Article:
mobile btn
Wednesday, March 3rd, 2021

University of Maryland researchers gain $3.6M in DARPA funding to investigate drugs for COVID-19 repurposing

© Shutterstock

In exchange for rapidly testing drugs for potential repurposing as COVID-19 treatments, University of Maryland School of Medicine (UMSOM) researchers will receive up to $3.6 million from the Defense Advanced Research Projects Agency (DARPA) over the next year.

All of the drugs to be tested are already U.S. Food and Drug Administration (FDA) approved for other uses. The compounds will be tested in the lab of coronavirus researcher Dr. Matthew Friemen, Associate Professor of Microbiology and Immunology at UMSOM, though he will be joined in this by three other professors.

“The new technologies we now have in place in our laboratory will allow us to test more drugs at a much faster rate to determine whether they have the potential to stop the novel coronavirus from replicating in cells and causing Covid-19,” Frieman said.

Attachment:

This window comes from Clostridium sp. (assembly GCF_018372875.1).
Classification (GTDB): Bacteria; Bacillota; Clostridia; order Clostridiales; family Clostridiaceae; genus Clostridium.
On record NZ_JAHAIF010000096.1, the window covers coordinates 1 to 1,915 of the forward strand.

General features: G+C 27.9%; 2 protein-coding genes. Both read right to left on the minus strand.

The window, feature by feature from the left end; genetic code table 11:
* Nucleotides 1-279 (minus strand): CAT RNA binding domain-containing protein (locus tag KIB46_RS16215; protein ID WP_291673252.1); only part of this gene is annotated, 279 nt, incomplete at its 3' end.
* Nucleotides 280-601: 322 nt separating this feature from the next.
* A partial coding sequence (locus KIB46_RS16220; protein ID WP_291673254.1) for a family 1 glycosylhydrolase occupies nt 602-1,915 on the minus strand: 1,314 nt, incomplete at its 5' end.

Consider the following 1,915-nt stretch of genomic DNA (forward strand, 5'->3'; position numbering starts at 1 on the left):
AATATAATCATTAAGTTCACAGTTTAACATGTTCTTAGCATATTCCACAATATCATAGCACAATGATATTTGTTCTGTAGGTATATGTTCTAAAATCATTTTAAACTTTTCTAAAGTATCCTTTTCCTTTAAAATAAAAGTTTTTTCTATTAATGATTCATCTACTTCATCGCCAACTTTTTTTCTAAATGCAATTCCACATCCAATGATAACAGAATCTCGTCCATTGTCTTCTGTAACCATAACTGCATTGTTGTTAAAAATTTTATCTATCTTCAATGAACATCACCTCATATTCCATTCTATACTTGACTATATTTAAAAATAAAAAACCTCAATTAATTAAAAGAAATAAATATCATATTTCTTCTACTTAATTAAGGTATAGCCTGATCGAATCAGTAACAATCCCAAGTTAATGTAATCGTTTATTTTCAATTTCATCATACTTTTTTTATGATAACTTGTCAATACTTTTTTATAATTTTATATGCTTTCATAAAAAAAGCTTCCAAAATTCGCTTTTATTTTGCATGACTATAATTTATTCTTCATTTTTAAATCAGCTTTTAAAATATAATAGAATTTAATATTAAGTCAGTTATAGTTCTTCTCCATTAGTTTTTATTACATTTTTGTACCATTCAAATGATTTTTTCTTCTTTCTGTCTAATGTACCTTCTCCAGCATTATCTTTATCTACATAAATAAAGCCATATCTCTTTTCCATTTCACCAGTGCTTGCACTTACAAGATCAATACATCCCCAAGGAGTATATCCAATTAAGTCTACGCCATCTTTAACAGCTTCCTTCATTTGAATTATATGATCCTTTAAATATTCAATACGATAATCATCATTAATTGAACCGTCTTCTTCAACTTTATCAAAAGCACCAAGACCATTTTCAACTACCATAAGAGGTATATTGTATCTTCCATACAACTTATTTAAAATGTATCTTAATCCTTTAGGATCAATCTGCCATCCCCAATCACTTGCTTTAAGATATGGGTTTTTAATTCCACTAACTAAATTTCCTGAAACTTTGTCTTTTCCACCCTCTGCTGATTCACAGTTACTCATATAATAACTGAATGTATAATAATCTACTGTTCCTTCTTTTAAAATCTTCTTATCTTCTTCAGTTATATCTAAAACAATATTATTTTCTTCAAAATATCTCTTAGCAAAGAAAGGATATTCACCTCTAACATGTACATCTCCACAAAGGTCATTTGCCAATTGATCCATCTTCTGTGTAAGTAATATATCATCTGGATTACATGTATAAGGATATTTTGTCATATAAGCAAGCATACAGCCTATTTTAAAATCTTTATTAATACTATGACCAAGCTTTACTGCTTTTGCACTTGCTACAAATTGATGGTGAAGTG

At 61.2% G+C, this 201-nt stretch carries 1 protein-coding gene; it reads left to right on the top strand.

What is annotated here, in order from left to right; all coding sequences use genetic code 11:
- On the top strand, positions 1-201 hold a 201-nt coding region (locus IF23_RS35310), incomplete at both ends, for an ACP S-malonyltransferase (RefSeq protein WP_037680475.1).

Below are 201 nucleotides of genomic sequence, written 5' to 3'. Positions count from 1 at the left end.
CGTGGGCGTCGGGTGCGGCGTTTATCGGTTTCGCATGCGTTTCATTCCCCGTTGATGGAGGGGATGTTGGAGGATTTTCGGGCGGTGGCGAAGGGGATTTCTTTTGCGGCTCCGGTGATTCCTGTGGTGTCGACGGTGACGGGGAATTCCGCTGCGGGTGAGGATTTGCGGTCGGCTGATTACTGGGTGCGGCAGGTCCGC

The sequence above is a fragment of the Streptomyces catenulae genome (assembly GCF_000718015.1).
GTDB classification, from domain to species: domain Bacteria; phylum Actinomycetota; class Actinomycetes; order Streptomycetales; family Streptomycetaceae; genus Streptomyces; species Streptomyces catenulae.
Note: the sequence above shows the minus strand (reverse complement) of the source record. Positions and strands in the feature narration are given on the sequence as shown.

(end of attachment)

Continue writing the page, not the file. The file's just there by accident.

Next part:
Together with his colleagues, Frieman released the results of studying 20 FDA-approved drugs last month, revealing that 17 showed the potential to block the virus that causes COVID-19, SARS-CoV-2. These drugs already demonstrated antiviral effects against SARS-CoV-1 and MERS-CoV. With the addition of micro Organ Chip technologies at the lab, however, the researchers can now rapidly test drugs by the dozen.

“Through our cell and lung-on-a-chip-based antiviral testing system, we will be able to better predict candidate therapeutics for priority testing in animal models and eventually human trials,” Frieman said.

Any drugs that appear to most strongly reverse the inflammatory reactions of SARS-CoV-2 in human lung chips will be tested in animal studies. Gene expression changes and certain proteins and chemicals involved in the immune response will be analyzed. All results will be shared with the Wyss Institute for Biologically Inspired Engineering at Harvard University, and the team plans to connect with government entities like the FDA to speed any discoveries into actual treatments.

The funding granted to UMSOM is part of a larger award of $16 million being awarded to the Wyss Institute, which developed computational drug discovery pipelines and the human Organ Chip technologies that will enable UMSOM’s research.